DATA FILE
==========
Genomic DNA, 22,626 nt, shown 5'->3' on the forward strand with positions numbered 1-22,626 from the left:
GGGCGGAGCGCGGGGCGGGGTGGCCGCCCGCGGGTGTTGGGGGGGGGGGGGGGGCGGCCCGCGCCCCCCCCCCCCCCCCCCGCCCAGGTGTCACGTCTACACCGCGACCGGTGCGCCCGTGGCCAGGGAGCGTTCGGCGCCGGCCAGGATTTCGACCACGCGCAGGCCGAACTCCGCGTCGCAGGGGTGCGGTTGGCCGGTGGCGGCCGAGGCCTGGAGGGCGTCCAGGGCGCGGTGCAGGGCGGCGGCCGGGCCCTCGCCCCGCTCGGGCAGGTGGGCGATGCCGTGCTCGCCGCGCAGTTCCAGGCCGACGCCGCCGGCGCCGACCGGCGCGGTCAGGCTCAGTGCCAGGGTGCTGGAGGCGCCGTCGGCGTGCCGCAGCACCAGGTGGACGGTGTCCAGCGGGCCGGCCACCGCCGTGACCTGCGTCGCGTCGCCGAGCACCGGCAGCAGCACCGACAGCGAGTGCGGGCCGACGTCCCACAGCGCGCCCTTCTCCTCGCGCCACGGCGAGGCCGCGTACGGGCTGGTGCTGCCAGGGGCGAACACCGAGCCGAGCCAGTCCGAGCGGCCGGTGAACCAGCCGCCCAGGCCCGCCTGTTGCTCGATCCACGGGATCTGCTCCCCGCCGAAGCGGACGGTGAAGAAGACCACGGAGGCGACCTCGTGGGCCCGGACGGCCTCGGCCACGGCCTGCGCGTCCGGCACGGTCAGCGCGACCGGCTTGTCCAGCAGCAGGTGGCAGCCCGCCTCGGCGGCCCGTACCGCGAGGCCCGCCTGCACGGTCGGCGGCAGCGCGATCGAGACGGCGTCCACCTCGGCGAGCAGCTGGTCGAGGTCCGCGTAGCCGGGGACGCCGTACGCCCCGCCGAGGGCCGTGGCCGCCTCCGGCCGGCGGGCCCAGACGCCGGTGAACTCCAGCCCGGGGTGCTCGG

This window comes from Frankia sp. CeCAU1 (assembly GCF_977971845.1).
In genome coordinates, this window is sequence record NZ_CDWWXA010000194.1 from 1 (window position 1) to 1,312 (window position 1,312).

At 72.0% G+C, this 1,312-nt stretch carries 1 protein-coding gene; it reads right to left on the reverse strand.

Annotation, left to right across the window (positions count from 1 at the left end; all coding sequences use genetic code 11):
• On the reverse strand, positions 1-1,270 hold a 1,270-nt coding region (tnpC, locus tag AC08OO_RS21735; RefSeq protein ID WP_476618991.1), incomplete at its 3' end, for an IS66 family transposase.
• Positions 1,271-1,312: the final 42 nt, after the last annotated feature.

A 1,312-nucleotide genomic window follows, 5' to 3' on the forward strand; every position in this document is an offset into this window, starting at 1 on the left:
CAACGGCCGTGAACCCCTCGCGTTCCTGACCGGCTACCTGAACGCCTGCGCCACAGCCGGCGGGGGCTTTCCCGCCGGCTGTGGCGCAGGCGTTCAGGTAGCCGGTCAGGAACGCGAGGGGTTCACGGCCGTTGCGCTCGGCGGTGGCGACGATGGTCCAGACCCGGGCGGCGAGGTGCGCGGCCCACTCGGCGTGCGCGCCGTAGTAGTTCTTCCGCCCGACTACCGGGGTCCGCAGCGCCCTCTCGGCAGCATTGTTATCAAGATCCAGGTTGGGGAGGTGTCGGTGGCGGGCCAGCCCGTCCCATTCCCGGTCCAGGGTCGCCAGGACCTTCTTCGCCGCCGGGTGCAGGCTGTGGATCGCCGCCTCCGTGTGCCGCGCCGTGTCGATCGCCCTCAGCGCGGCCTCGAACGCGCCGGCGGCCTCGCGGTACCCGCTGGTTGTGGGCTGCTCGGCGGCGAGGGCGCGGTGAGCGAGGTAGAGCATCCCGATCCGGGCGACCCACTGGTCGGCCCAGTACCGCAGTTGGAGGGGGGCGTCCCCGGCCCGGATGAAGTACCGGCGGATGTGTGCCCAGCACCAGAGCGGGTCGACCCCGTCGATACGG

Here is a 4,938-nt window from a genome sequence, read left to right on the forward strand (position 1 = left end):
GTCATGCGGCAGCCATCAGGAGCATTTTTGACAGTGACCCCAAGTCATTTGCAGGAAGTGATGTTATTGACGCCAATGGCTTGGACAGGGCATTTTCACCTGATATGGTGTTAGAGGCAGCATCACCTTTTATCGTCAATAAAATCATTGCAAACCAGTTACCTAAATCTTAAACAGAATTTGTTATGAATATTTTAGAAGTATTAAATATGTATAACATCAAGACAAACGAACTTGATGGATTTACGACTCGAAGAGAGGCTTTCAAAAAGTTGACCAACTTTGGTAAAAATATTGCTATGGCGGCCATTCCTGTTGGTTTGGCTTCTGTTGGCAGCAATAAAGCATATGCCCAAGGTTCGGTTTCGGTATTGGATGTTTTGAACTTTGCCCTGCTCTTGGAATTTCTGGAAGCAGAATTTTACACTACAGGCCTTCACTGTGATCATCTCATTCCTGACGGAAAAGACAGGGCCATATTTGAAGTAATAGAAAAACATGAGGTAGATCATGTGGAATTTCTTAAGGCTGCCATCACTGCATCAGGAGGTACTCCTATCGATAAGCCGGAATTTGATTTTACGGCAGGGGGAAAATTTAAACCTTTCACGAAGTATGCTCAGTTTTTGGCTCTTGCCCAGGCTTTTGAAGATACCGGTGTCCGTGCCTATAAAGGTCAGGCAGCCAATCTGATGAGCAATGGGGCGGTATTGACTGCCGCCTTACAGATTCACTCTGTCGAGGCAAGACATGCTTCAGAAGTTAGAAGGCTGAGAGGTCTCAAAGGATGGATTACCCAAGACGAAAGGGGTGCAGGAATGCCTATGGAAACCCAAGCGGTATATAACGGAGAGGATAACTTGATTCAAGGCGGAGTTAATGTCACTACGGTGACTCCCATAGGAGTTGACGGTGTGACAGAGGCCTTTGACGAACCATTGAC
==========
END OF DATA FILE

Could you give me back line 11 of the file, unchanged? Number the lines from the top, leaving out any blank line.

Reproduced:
Here is a 4,938-nt window from a genome sequence, read left to right on the forward strand (position 1 = left end):